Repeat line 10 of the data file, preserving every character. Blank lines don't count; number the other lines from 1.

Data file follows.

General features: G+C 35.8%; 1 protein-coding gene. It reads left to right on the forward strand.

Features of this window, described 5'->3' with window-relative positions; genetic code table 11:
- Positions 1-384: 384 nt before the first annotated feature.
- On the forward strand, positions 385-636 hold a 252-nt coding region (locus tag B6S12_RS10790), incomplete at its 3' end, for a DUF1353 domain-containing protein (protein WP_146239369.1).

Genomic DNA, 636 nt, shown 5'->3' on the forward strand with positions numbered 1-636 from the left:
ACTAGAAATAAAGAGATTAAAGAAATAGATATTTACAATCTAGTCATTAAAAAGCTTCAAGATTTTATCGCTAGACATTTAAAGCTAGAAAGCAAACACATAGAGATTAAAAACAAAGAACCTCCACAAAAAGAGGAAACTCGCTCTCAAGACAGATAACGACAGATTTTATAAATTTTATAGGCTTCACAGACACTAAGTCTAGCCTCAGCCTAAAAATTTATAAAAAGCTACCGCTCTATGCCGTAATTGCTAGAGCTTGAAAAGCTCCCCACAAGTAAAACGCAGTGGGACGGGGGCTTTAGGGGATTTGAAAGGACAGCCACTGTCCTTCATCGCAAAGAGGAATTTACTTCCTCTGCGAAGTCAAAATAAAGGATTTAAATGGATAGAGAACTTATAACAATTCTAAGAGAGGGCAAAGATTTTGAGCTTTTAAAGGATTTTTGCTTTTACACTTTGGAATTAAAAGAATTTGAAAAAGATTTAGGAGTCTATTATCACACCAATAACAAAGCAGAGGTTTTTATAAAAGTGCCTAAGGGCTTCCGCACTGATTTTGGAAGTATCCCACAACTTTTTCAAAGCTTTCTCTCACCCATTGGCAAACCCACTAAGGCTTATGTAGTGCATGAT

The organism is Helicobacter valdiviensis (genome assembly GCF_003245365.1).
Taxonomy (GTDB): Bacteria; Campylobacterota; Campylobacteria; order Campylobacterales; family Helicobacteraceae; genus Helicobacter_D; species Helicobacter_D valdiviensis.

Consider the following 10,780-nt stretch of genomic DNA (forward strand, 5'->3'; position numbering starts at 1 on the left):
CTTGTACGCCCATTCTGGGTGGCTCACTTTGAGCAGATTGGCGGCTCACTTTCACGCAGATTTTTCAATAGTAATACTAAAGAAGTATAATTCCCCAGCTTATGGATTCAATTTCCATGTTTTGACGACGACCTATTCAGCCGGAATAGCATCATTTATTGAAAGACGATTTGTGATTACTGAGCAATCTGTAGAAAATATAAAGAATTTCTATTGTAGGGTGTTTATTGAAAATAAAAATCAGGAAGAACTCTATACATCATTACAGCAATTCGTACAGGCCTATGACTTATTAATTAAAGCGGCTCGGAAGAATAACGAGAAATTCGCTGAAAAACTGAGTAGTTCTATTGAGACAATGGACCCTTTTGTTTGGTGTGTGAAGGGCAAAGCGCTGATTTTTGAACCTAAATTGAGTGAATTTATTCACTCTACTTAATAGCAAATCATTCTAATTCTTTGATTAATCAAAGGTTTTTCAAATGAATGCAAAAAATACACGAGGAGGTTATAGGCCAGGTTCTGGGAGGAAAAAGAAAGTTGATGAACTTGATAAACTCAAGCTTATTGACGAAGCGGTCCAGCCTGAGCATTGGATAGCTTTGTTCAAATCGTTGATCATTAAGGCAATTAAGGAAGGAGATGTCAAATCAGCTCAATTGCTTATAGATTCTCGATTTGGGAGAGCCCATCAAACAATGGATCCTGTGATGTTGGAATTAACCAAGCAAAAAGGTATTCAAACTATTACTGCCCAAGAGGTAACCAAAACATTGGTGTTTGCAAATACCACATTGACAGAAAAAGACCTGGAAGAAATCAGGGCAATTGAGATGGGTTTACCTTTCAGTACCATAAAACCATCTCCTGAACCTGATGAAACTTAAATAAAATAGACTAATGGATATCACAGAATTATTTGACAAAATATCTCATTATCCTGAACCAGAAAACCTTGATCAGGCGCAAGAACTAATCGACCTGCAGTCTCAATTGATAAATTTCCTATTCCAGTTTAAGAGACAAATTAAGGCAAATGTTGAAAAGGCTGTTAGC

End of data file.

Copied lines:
CTTGTACGCCCATTCTGGGTGGCTCACTTTGAGCAGATTGGCGGCTCACTTTCACGCAGATTTTTCAATAGTAATACTAAAGAAGTATAATTCCCCAGCTTATGGATTCAATTTCCATGTTTTGACGACGACCTATTCAGCCGGAATAGCATCATTTATTGAAAGACGATTTGTGATTACTGAGCAATCTGTAGAAAATATAAAGAATTTCTATTGTAGGGTGTTTATTGAAAATAAAAATCAGGAAGAACTCTATACATCATTACAGCAATTCGTACAGGCCTATGACTTATTAATTAAAGCGGCTCGGAAGAATAACGAGAAATTCGCTGAAAAACTGAGTAGTTCTATTGAGACAATGGACCCTTTTGTTTGGTGTGTGAAGGGCAAAGCGCTGATTTTTGAACCTAAATTGAGTGAATTTATTCACTCTACTTAATAGCAAATCATTCTAATTCTTTGATTAATCAAAGGTTTTTCAAATGAATGCAAAAAATACACGAGGAGGTTATAGGCCAGGTTCTGGGAGGAAAAAGAAAGTTGATGAACTTGATAAACTCAAGCTTATTGACGAAGCGGTCCAGCCTGAGCATTGGATAGCTTTGTTCAAATCGTTGATCATTAAGGCAATTAAGGAAGGAGATGTCAAATCAGCTCAATTGCTTATAGATTCTCGATTTGGGAGAGCCCATCAAACAATGGATCCTGTGATGTTGGAATTAACCAAGCAAAAAGGTATTCAAACTATTACTGCCCAAGAGGTAACCAAAACATTGGTGTTTGCAAATACCACATTGACAGAAAAAGACCTGGAAGAAATCAGGGCAATTGAGATGGGTTTACCTTTCAGTACCATAAAACCATCTCCTGAACCTGATGAAACTTAAATAAAATAGACTAATGGATATCACAGAATTATTTGACAAAATATCTCATTATCCTGAACCAGAAAACCTTGATCAGGCGCAAGAACTAATCGACCTGCAGTCTCAATTGATAAATTTCCTATTCCAGTTTAAGAGACAAATTAAGGCAAATGTTGAAAAGGCTGTTAGC